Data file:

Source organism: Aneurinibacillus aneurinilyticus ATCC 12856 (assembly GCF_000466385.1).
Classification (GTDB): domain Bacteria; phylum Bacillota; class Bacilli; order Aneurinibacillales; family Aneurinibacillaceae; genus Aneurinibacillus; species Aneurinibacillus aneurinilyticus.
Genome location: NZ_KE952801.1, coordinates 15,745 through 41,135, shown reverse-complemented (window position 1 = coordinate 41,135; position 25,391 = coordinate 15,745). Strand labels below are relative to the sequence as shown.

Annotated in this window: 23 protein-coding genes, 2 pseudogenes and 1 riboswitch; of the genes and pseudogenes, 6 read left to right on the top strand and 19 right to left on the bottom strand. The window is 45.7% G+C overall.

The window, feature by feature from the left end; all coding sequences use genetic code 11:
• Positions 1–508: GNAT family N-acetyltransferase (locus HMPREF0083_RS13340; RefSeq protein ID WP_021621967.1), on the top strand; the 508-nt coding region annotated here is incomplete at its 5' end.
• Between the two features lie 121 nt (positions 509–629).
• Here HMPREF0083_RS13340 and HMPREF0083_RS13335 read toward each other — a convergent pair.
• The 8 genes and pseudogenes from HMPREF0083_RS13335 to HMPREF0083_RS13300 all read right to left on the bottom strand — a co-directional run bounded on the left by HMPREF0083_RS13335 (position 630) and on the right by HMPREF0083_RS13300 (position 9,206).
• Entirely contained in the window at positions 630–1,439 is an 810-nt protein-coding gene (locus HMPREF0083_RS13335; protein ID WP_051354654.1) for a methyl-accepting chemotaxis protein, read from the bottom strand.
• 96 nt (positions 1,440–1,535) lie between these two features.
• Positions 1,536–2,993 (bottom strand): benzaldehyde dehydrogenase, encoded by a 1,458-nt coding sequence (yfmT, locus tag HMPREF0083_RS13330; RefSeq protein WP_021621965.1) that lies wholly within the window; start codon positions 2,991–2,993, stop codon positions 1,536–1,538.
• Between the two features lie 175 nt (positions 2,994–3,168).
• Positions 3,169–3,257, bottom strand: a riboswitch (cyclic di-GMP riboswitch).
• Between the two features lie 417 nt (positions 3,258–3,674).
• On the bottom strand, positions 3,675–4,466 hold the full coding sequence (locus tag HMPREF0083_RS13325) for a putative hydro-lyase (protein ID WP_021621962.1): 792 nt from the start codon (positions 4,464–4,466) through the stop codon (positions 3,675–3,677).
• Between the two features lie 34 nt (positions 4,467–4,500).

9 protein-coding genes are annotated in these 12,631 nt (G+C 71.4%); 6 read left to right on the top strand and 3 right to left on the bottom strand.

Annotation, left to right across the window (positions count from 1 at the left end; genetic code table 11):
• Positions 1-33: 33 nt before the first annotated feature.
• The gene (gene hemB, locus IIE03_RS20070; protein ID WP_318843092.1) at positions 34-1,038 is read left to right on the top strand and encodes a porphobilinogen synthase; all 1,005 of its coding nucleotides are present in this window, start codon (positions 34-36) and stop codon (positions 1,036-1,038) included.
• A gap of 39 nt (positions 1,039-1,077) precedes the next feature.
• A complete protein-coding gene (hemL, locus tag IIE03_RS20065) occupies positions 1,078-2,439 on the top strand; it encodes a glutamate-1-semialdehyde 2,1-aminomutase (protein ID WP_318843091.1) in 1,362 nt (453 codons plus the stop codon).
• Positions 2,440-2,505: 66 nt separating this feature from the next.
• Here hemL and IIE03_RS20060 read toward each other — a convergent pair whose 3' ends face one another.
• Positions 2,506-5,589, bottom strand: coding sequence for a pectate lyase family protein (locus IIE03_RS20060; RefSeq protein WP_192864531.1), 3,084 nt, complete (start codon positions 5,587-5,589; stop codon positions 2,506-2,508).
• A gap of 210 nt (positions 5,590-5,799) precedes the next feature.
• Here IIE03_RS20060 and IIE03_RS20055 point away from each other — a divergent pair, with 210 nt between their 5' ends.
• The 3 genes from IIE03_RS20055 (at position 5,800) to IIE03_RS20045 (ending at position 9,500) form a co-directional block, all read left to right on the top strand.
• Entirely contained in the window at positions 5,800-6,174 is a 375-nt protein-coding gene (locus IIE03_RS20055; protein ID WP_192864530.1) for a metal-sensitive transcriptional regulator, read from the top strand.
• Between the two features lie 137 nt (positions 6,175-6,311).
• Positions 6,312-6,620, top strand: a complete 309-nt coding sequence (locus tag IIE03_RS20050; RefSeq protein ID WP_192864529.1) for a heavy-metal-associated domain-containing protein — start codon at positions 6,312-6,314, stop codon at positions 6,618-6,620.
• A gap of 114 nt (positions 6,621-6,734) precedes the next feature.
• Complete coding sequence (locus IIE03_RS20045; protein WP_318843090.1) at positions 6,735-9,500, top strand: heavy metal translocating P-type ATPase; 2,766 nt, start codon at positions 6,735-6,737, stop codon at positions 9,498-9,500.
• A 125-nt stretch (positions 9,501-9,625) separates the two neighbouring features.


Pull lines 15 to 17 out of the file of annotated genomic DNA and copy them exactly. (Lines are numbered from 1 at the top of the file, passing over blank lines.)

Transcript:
• Between the two features lie 417 nt (positions 3,258–3,674).
• On the bottom strand, positions 3,675–4,466 hold the full coding sequence (locus tag HMPREF0083_RS13325) for a putative hydro-lyase (protein ID WP_021621962.1): 792 nt from the start codon (positions 4,464–4,466) through the stop codon (positions 3,675–3,677).
• Between the two features lie 34 nt (positions 4,467–4,500).